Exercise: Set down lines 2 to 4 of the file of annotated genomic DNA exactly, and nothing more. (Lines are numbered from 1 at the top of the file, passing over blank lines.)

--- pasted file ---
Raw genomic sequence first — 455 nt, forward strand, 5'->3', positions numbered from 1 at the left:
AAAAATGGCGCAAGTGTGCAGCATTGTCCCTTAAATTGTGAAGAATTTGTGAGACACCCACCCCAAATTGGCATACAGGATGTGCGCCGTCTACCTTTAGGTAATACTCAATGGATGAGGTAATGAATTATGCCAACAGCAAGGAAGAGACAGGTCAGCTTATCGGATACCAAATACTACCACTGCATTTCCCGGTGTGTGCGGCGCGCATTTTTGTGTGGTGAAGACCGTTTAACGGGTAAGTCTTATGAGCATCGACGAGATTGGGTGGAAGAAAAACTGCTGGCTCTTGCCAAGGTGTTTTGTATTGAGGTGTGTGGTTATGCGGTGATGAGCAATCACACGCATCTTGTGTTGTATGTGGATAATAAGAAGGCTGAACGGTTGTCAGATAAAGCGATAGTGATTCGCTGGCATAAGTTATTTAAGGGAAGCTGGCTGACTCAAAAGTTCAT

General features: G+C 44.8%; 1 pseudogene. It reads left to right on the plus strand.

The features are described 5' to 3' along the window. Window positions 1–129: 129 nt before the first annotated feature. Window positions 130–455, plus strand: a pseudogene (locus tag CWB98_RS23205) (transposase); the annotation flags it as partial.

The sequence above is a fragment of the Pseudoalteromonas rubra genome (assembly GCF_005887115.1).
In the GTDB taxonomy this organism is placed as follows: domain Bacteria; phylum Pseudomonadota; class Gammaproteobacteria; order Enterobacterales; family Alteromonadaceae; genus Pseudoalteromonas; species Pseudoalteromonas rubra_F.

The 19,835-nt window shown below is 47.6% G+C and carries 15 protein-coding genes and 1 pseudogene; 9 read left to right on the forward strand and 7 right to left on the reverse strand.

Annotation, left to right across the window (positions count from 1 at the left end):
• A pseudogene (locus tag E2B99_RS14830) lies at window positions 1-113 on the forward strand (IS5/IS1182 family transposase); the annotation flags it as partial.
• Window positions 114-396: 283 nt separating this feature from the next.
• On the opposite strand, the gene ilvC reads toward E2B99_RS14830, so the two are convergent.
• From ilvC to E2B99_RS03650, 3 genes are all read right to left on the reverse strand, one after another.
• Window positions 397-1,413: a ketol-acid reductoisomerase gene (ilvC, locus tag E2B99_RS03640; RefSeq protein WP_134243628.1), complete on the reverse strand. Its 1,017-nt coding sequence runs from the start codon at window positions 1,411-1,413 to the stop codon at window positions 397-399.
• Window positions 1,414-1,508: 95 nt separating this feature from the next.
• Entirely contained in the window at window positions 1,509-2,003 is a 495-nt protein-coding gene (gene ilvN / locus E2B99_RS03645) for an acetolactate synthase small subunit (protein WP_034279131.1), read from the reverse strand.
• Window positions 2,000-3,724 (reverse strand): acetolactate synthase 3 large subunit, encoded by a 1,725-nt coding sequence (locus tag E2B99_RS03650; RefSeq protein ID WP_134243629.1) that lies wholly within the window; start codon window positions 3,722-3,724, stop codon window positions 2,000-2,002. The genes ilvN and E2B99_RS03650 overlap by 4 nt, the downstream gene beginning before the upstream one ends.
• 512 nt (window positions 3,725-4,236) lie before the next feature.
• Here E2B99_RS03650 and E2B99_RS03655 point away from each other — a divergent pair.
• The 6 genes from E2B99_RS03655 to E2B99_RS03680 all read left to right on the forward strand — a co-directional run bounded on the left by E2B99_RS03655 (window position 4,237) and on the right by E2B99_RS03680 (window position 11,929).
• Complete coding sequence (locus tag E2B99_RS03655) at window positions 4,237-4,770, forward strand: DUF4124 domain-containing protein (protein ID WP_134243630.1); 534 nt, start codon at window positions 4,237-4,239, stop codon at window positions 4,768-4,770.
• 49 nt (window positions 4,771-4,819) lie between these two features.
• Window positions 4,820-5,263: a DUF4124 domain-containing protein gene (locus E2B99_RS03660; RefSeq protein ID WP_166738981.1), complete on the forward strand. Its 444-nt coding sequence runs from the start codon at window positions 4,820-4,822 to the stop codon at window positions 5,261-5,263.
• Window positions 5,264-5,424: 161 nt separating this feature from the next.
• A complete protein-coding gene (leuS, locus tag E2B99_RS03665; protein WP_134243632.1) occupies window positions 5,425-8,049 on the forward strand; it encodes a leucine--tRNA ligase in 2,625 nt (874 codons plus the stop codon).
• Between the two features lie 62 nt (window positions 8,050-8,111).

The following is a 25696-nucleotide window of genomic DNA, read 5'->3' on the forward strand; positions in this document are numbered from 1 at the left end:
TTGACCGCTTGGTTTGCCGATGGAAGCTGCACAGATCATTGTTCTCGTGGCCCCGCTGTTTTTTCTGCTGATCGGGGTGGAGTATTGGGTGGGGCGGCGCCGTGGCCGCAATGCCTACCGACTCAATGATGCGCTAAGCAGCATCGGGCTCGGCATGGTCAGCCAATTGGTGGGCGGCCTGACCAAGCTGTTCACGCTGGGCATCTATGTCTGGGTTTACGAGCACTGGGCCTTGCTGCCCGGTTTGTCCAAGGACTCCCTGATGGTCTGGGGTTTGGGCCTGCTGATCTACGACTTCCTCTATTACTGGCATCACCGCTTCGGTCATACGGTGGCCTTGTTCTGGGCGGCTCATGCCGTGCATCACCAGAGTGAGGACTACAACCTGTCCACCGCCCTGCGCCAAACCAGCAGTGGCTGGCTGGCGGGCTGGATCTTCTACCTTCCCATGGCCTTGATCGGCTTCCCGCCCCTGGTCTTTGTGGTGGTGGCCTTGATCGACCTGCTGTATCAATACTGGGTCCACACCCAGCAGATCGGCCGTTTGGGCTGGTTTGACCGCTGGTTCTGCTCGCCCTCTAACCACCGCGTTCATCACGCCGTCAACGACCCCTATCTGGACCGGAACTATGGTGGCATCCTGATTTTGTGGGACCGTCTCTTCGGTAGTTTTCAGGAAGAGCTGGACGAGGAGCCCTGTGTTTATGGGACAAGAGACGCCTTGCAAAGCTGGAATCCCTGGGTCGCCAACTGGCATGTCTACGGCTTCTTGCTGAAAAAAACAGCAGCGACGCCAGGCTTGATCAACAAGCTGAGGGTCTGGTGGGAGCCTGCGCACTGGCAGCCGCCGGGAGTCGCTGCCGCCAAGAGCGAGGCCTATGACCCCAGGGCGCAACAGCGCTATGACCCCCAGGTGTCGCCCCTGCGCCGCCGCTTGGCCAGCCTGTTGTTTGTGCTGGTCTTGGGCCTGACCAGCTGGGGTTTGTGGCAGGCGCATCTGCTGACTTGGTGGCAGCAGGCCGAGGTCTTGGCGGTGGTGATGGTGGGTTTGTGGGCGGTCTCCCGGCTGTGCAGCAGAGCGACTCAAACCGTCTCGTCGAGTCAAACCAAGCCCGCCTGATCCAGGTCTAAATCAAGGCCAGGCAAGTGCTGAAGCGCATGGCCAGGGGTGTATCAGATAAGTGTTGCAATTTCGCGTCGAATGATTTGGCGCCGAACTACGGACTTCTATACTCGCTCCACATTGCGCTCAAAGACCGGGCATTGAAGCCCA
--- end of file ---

AAAAATGGCGCAAGTGTGCAGCATTGTCCCTTAAATTGTGAAGAATTTGTGAGACACCCACCCCAAATTGGCATACAGGATGTGCGCCGTCTACCTTTAGGTAATACTCAATGGATGAGGTAATGAATTATGCCAACAGCAAGGAAGAGACAGGTCAGCTTATCGGATACCAAATACTACCACTGCATTTCCCGGTGTGTGCGGCGCGCATTTTTGTGTGGTGAAGACCGTTTAACGGGTAAGTCTTATGAGCATCGACGAGATTGGGTGGAAGAAAAACTGCTGGCTCTTGCCAAGGTGTTTTGTATTGAGGTGTGTGGTTATGCGGTGATGAGCAATCACACGCATCTTGTGTTGTATGTGGATAATAAGAAGGCTGAACGGTTGTCAGATAAAGCGATAGTGATTCGCTGGCATAAGTTATTTAAGGGAAGCTGGCTGACTCAAAAGTTCAT

General features: G+C 44.8%; 1 pseudogene. It reads left to right on the plus strand.

The features are described 5' to 3' along the window. Window positions 1–129: 129 nt before the first annotated feature. Window positions 130–455, plus strand: a pseudogene (locus tag CWB98_RS23205) (transposase); the annotation flags it as partial.